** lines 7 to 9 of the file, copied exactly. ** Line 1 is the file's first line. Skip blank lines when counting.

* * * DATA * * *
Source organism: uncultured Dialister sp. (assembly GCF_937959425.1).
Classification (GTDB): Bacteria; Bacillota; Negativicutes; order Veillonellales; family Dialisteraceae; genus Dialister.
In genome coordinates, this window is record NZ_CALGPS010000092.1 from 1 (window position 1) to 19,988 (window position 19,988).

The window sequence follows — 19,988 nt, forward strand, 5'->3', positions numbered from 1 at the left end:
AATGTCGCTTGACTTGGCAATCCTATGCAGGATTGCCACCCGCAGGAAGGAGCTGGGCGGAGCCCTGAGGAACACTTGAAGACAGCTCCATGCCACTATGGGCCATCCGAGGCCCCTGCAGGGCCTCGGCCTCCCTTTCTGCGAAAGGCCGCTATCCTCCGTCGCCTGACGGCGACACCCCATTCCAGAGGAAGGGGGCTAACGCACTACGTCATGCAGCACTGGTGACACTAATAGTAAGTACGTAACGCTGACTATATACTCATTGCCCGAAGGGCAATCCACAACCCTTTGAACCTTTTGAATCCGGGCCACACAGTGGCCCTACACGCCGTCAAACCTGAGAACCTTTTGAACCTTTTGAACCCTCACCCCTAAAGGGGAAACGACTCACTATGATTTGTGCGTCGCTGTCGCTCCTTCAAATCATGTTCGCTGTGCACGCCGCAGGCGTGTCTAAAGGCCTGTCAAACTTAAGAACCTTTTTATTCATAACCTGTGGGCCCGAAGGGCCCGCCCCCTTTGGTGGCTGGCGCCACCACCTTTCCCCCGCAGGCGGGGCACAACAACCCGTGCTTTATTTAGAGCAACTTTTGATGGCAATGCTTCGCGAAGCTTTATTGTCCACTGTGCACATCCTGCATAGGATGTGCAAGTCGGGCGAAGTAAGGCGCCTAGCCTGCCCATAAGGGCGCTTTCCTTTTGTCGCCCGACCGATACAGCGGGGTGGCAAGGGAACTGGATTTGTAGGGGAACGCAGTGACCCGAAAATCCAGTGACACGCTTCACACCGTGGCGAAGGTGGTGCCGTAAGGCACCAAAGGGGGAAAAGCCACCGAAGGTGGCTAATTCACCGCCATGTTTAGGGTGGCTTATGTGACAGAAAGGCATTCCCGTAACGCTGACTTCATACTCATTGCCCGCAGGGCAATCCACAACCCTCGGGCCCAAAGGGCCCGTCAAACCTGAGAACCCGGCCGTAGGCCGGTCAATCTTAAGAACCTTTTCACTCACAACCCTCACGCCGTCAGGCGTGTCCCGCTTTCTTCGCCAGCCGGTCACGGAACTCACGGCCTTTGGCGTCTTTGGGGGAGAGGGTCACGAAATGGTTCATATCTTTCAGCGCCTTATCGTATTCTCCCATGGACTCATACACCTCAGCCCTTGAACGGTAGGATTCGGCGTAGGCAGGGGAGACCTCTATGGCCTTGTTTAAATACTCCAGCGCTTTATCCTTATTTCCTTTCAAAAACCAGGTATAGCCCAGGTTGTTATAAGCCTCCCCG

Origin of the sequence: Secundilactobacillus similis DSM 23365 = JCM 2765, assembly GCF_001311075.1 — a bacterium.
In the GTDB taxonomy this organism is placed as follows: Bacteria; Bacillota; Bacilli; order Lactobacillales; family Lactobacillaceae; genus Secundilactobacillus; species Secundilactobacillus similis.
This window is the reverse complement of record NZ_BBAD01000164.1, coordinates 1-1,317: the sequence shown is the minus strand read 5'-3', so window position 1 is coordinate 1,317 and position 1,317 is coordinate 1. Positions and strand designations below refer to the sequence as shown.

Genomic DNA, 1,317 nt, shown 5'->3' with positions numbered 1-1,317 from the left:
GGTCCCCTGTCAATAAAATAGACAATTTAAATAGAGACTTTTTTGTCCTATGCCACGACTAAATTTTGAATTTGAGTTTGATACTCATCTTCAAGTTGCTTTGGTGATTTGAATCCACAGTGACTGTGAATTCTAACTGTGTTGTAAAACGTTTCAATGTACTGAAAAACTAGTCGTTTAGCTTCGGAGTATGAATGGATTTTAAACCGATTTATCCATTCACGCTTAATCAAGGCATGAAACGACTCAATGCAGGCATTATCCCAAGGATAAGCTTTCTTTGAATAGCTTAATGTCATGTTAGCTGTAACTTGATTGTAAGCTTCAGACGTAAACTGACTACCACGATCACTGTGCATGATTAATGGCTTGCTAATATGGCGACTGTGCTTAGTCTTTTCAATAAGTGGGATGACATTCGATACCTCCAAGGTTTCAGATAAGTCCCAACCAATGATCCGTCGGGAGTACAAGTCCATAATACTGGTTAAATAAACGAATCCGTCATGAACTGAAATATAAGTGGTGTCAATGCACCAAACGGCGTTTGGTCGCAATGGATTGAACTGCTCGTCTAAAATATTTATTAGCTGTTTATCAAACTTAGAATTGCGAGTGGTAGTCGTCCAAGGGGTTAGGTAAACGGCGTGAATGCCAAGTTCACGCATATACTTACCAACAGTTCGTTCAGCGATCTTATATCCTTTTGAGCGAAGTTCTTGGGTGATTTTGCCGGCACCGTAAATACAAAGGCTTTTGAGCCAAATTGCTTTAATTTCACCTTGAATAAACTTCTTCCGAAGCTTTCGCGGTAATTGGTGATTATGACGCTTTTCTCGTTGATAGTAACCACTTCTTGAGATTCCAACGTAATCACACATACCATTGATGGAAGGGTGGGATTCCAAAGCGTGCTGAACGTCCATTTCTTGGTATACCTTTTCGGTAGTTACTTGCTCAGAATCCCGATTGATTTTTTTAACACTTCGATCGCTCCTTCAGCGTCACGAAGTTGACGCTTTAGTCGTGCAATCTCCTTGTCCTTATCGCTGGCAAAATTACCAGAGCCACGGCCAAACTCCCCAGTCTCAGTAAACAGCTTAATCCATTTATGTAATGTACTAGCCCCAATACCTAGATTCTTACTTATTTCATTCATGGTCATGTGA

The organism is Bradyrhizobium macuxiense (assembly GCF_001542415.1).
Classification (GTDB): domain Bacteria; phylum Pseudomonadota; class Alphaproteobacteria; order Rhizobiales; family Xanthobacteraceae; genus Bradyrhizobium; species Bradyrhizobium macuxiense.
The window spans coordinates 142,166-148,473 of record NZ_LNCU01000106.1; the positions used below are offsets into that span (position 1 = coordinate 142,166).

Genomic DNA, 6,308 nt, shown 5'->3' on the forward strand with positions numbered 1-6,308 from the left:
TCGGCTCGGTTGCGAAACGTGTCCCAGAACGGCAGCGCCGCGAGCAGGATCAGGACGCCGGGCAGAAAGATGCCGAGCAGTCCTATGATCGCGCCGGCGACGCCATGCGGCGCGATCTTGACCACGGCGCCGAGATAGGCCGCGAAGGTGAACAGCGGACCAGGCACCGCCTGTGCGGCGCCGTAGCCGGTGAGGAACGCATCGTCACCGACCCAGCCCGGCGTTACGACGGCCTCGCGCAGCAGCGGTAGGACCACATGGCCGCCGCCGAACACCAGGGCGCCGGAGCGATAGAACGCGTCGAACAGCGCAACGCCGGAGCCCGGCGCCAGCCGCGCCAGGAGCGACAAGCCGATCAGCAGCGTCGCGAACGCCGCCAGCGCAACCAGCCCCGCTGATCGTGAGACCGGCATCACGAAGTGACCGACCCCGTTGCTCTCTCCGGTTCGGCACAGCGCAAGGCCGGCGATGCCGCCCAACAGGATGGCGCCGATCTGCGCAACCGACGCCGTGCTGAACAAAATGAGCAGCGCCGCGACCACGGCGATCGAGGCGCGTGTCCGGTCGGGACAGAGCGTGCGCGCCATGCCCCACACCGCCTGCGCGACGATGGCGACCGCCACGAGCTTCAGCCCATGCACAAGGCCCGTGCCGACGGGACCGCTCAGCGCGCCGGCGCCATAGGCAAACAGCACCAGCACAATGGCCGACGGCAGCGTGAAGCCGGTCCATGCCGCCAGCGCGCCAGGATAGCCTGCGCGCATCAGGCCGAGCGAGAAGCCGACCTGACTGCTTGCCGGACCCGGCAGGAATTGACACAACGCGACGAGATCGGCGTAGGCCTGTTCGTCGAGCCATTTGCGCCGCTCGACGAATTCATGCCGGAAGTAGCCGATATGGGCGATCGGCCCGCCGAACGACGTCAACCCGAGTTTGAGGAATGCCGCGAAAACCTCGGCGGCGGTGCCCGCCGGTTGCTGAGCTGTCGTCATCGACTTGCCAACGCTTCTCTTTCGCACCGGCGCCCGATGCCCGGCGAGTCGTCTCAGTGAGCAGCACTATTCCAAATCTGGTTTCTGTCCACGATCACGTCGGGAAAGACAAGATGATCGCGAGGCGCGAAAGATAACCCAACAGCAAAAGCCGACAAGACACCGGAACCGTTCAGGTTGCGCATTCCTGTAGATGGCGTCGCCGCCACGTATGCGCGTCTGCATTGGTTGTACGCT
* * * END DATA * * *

In the GTDB taxonomy this organism is placed as follows: Bacteria; Bacillota; Bacilli; order Lactobacillales; family Lactobacillaceae; genus Secundilactobacillus; species Secundilactobacillus similis.
This window is the reverse complement of record NZ_BBAD01000164.1, coordinates 1-1,317: the sequence shown is the minus strand read 5'-3', so window position 1 is coordinate 1,317 and position 1,317 is coordinate 1. Positions and strand designations below refer to the sequence as shown.

Genomic DNA, 1,317 nt, shown 5'->3' with positions numbered 1-1,317 from the left: